Increasing Pin Count

An increase in complexity also means an increase in die size and the number of pins to a single IC package. When I started in this business, 40 pins was the largest number. The largest number these days is the 3647 FCLGA package. That indeed is 3,647 pins !

Decreasing Repairability

Inevitably, this pin count increase means that replacement of a single XSI (extreme scale integration) chip is nearly impossible, and certainly not feasible. As far as chip lifetime or reliability, this is unknown, other than the MTBF claimed in the datasheet. Electromigration is the likely cause of long term chip failure in these instances. The circuit board on which you find high count ICs is a throwaway item.

The Pause in Moores’ Law

No doubt, something will come along to allow Moores’ law to again provide speed and density improvements, but for the last 5 years (as of April, 2020), we have been stuck at a particular minimum feature size of a transistor on a modern processor chip. There is a good deal of work on making more efficient designs of logic elements, but currently nothing close to the multiplicative improvements of Moores’ law.

I mention Moores’ Law in the faint hope that cooler heads will prevail upon us to, at least, make complex ICs reusable/reprogrammable.

Note: A short list of possible improvements

  1. 3D Stacking of elements
  2. New materials
  3. Innovative logic configurations

Designed to Wear Out / Designed to Last – Pt. 2

Designed to Last

There are many examples of technologies which are designed to function for decades into multiple centuries.

What goes into an item that can make it last decades or even centuries ? Here at LCM, a lot of the original logic we are running in our collection, was not rated as long life when originally used in our machines. Expected lifetime data had the best of them lasting for a few decades, maximum.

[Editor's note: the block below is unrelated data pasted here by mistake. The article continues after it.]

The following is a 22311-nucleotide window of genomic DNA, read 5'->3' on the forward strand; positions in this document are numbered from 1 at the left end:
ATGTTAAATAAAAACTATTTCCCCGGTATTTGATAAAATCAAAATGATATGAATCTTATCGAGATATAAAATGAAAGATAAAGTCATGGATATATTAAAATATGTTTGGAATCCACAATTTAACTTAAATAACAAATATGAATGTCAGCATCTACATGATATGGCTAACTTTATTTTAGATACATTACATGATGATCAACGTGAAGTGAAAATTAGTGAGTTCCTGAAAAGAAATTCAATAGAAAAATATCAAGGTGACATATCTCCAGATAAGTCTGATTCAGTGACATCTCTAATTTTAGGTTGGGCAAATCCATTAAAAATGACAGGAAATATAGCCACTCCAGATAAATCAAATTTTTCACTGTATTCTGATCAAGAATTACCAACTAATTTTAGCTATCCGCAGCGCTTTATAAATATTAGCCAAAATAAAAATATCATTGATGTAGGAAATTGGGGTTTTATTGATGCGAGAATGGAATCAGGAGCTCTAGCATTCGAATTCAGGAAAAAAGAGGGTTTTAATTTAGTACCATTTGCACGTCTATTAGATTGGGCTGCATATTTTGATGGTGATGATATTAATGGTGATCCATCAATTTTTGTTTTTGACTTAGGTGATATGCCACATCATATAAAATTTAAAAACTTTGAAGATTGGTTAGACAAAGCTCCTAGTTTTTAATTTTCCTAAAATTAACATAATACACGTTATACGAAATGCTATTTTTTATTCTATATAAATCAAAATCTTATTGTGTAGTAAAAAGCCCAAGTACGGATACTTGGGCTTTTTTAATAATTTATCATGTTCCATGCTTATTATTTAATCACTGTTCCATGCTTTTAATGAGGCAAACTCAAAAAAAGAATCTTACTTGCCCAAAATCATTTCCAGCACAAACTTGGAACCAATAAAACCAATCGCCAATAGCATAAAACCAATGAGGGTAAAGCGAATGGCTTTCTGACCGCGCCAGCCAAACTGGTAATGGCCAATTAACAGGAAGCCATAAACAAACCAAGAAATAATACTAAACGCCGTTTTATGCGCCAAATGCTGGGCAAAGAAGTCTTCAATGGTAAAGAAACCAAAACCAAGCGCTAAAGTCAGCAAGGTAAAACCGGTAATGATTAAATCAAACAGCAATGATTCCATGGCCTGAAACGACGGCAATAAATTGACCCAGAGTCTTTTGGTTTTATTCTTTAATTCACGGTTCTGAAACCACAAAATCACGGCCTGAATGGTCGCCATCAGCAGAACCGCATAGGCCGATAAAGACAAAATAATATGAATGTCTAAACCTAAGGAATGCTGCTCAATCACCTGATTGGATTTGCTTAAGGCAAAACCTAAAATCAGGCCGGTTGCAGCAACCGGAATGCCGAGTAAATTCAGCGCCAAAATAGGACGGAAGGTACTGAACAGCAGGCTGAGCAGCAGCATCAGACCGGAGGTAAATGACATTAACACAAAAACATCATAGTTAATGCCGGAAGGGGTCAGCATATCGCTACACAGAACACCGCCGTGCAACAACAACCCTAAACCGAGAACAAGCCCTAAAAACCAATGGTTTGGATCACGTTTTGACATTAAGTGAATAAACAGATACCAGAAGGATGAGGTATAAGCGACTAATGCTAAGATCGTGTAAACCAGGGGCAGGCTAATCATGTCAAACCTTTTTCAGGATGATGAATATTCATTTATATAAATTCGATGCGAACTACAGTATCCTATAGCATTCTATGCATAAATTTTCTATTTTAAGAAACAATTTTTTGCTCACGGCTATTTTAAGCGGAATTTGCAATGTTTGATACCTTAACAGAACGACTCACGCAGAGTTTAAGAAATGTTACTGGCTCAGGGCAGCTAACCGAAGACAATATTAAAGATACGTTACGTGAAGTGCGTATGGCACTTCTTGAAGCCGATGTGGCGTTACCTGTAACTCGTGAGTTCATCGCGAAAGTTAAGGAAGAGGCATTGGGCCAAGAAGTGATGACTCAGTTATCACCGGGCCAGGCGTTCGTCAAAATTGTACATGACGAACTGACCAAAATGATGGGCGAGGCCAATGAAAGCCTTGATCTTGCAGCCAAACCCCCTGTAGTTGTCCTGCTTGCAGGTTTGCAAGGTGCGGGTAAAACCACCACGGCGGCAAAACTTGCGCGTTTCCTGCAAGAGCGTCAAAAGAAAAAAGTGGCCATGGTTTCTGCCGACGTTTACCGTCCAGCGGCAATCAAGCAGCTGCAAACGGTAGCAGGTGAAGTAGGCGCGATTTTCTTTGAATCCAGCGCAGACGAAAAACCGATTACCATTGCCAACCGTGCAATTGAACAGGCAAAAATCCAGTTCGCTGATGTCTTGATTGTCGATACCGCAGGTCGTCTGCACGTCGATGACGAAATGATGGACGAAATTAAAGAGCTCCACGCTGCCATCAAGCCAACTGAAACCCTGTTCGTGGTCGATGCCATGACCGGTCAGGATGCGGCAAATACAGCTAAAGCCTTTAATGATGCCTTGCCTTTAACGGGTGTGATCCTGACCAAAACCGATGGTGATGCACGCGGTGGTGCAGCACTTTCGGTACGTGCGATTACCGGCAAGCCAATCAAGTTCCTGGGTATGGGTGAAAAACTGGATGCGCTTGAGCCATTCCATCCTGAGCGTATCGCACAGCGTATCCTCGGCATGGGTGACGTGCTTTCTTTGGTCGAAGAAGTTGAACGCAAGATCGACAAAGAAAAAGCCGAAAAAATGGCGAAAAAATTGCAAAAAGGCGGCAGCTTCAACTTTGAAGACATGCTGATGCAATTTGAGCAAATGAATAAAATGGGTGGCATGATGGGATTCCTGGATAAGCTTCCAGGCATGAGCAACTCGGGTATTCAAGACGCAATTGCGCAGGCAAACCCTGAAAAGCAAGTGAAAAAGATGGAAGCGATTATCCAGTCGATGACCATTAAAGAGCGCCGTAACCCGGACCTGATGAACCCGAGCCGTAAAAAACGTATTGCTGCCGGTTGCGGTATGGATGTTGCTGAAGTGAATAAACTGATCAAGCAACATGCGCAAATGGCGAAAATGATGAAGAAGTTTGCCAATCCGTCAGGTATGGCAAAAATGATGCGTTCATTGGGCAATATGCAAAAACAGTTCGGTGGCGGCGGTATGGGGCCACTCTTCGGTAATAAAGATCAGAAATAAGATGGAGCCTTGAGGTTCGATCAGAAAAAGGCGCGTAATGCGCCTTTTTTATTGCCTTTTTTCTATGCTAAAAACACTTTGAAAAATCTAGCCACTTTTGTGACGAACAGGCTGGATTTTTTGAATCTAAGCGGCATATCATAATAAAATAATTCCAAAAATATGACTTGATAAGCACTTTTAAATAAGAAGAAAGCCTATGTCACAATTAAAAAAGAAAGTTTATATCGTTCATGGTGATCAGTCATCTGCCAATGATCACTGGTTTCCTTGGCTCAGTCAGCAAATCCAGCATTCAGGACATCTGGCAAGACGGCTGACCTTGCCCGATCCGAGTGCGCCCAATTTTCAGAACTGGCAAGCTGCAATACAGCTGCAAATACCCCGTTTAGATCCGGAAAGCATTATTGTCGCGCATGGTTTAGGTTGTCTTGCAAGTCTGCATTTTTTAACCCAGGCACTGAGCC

This has generated a set of rules we abide by: If it looks like stone or amber, it can last a long time. If it looks like plastic (or is plastic), it is not going to last. One particular exception is epoxy packages. Certain epoxy resins are similar in structure to tree resins, which so far, hold the record ( millions of years ) for preserving ancient insects, pollen, and plants. )

  1. Semiconductors and Integrated Circuits – Life data in databooks for IC expected lifetimes from the era in which they were created, typically have these devices failing more than a decade ago. Yet here, they are still performing their function. Staying functional tends to favor ceramic packages (stone) and specific epoxy packages (amber)(See “Notes on Epoxy Packages for Semiconductors” below.
  2. How Much Heat – Systems designed to have a higher internal ambient operating temperature, tended to have a much higher failure rate. Datasheets at the time ( and today ) show a direct correlation between ambient operating temperature and operating life.
  3. Cooling Fans – These sit right in the middle of the life curve. Although the bearing has a low wear rate, 30 years seem to be the upper limit. ( It would be cool if someone could come up with a frictionless magnetic bearing.)